The chief widened his eyes and brought his face close to Ro’s and asked: “Are you ready to hunt for your tribe Simba?” “Sure,” said Ro proudly. The chief brought his big nose close to Ro’s face and said: “Only this time, we don’t want you to fish. For the sake of Simba, you will hunt the moon.”

As the chief spoke, Ro got smaller, and the chief’s eyes got bigger, as if they would pop out of their sockets and would fall on Ro: “The moon in the sky should only illuminate the members of the Simba tribe. It should not enlighten other people. Also, the moon doesn’t illuminate the Simba people enough. For a tribe like us, which is certainly superior to all neighbouring tribes, this careless attitude of the moon is unacceptable. The moon should bring her brilliance only to us. Our request from you is to catch the moon and to bring it to us. We’ll handle the rest.”

Ro did not want to argue with the elders of the tribe. Although he didn’t believe he could catch the moon, he prepared his best fishing rods to hunt the moon. 

The next day, after the sun left the earth, Ro climbed up to the highest peak of the island and waited. A few hours later, the moon rose into the sky like a huge silver tray. Ro threw the longest fishing rod he had ever prepared into the air. The tip of the fishing line rose so high that it almost reached the moon. The moon looked at the fishing rod and she smiled. She then passed by the fishing rod and continued her way on her own orbit. The fishing line fell rapidly and landed on the ground with an empty hook.

Ro climbed on a rock over the hill and threw his fishing rod from there. The rod rose so high that it slightly passed the orbit of the moon. Ro thought he’d catch the moon while the fishing line would fall down. The moon looked at the fishing rod and she smiled. She then passed by the fishing rod and continued her way on her own orbit. 

Although Ro again ended up with an empty hook, he didn’t give up. He climbed to the highest point of a tree on the hill and swung his fishing rod into the sky. The fishing rod rose so high that it passed the moon’s orbit and curled up in the air. Ro thought that this time the rod would wrap the moon. The moon neither changed her smile nor changed her direction. She passed through the circular rope of the fishing line and continued to illuminate the sky on her own orbit. 

The empty hook fell to the ground again. Ro finally understood that he would not be able to catch the moon. His already low hope has melted away.

As Ro told the tribal elders that he could not succeed, the chief’s big nose became red with anger. He picked up a piece of muddy soil from the ground. He rolled the mud with his hands and hurled it at the moon. The mud ball rose so high that it crashed onto the moon’s surface and exploded. The moon neither changed her smile nor her direction. She didn’t even wipe the mud marks on her surface. She continued to illuminate the sky on her own orbit.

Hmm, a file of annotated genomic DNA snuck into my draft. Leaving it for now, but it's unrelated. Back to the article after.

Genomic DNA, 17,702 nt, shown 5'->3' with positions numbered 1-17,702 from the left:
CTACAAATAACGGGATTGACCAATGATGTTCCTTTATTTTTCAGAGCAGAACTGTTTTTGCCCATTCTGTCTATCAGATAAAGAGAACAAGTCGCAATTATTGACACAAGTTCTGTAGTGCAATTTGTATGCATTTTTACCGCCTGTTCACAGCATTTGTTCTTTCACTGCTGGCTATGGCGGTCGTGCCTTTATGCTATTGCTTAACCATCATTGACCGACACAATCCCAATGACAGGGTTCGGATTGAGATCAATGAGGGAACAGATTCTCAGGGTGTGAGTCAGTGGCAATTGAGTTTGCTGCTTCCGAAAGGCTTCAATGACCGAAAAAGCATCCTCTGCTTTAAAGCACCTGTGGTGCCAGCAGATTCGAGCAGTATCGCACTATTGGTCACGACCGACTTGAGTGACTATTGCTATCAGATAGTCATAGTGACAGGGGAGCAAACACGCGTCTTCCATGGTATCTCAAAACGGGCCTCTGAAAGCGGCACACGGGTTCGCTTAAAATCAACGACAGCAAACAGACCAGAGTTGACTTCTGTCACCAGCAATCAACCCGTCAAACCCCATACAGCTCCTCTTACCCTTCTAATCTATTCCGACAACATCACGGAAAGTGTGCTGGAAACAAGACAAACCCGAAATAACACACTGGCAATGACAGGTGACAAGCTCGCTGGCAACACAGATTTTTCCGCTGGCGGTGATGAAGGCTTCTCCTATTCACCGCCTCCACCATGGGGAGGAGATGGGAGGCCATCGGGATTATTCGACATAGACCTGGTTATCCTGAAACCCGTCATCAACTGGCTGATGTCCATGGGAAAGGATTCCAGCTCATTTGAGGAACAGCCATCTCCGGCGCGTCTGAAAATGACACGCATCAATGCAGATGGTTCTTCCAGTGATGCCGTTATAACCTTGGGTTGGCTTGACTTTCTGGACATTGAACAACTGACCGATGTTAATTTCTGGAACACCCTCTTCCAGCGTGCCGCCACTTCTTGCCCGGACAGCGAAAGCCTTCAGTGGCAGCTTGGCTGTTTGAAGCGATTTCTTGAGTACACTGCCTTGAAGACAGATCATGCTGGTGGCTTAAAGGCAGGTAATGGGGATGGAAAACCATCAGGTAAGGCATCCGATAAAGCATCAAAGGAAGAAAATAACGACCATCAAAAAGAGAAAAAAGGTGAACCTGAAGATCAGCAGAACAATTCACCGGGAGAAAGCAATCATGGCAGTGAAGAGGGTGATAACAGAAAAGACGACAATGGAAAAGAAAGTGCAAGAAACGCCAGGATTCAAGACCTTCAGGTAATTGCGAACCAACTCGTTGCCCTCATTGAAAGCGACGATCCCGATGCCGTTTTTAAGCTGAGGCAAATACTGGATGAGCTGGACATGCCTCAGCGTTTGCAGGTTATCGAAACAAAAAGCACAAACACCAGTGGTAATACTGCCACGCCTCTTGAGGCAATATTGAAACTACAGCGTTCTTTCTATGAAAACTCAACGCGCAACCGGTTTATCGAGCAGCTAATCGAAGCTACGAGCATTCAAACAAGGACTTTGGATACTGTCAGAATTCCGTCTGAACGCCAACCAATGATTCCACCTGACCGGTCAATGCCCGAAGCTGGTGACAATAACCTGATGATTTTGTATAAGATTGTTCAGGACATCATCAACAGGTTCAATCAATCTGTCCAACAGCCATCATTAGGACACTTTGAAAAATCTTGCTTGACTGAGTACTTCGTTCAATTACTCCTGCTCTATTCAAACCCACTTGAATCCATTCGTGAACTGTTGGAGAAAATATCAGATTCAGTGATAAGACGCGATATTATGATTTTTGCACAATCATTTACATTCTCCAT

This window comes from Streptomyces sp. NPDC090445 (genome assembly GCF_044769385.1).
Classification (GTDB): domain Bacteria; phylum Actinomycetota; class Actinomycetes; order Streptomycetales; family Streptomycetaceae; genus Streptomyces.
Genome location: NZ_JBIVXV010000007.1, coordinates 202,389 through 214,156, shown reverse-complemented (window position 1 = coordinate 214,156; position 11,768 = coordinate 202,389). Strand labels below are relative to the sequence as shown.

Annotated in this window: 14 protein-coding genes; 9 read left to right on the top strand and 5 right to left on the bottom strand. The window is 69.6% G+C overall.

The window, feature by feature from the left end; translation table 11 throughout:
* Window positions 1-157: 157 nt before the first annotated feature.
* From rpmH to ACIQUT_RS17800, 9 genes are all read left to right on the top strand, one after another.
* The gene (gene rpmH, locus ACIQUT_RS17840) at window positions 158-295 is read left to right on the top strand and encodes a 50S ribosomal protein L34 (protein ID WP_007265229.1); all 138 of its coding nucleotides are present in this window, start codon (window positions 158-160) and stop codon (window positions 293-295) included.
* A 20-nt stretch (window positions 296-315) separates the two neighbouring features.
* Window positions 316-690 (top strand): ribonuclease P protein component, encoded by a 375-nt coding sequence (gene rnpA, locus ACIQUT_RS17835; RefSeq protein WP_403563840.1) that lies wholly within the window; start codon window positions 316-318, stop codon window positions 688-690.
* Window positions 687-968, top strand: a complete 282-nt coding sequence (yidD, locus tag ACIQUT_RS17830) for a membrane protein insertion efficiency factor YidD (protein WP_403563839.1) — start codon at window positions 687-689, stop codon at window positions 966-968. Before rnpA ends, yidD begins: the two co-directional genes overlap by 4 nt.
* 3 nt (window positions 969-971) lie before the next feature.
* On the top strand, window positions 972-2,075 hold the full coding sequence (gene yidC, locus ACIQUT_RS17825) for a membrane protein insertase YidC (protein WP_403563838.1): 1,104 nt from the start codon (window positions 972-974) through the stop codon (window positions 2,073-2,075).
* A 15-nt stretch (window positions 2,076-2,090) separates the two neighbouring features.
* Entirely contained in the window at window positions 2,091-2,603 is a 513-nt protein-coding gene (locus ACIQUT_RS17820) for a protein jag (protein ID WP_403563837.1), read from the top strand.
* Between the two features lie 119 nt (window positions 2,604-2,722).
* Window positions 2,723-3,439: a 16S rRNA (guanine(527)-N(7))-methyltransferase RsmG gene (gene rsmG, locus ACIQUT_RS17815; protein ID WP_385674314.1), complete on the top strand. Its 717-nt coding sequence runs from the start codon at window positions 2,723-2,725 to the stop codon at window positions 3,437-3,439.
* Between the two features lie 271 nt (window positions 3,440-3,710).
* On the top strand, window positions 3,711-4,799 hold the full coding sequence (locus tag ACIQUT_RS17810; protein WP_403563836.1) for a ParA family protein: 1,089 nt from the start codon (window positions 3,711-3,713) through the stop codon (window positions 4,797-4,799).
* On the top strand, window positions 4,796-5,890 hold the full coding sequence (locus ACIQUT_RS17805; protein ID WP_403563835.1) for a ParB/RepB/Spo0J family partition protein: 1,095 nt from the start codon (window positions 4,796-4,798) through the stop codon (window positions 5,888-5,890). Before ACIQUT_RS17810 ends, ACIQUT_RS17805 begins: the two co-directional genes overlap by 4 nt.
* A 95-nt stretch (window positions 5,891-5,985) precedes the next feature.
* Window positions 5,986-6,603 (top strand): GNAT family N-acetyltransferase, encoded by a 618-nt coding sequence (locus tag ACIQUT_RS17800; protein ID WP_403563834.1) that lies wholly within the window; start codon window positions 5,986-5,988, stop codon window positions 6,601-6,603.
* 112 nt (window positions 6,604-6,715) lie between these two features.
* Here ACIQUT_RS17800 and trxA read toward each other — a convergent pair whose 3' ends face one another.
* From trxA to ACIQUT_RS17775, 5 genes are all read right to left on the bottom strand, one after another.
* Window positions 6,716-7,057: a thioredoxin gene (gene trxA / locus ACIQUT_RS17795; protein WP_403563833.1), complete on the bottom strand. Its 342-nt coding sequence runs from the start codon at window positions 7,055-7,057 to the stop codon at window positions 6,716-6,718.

Intending to buddy up to the chief, a few tribesmen also threw mud balls at the moon. Some even have managed to hit the moon’s surface. However, no one could spoil the smile and radiance of the moon. To this day, she still continues to illuminate the sky on her own orbit. 


Witnessing makes a difference

In the upcoming years after my first encounter with Pınar on TV, she became a dear friend and a torchlight in my life. I witnessed how she kept her light shine and let her healing water flow despite the consistent harassment by the dark forces. 

Someone who is familiar with Turkish state history would know that the dark forces happened to be on end in action. They frequently would arrange conspiracies, crimes, bad rap and torture towards well-respected thinkers, journalists, and activists. They would ignore the laws, break the rules, and dismiss authorities to achieve their intentions. 

Reimagining justice in the midst of this atmosphere might sound naive but it is still possible. According to quantum physics, observers can influence the incident just by observing the situation. Like me, there are so many people from all over the world who continue to witness Pınar’s case for decades. We even have a solidarity platform called ‘’We are still witnesses’’*. I believe we already influenced this legal case by just being there and witnessing.  

On 31st of March we will again be in court; witnessing, reimagining justice and hoping that this long winded harassment story gains its fifth and this time final happy ending.    

*For more information about Pınar’s work and the platform, you could check this link: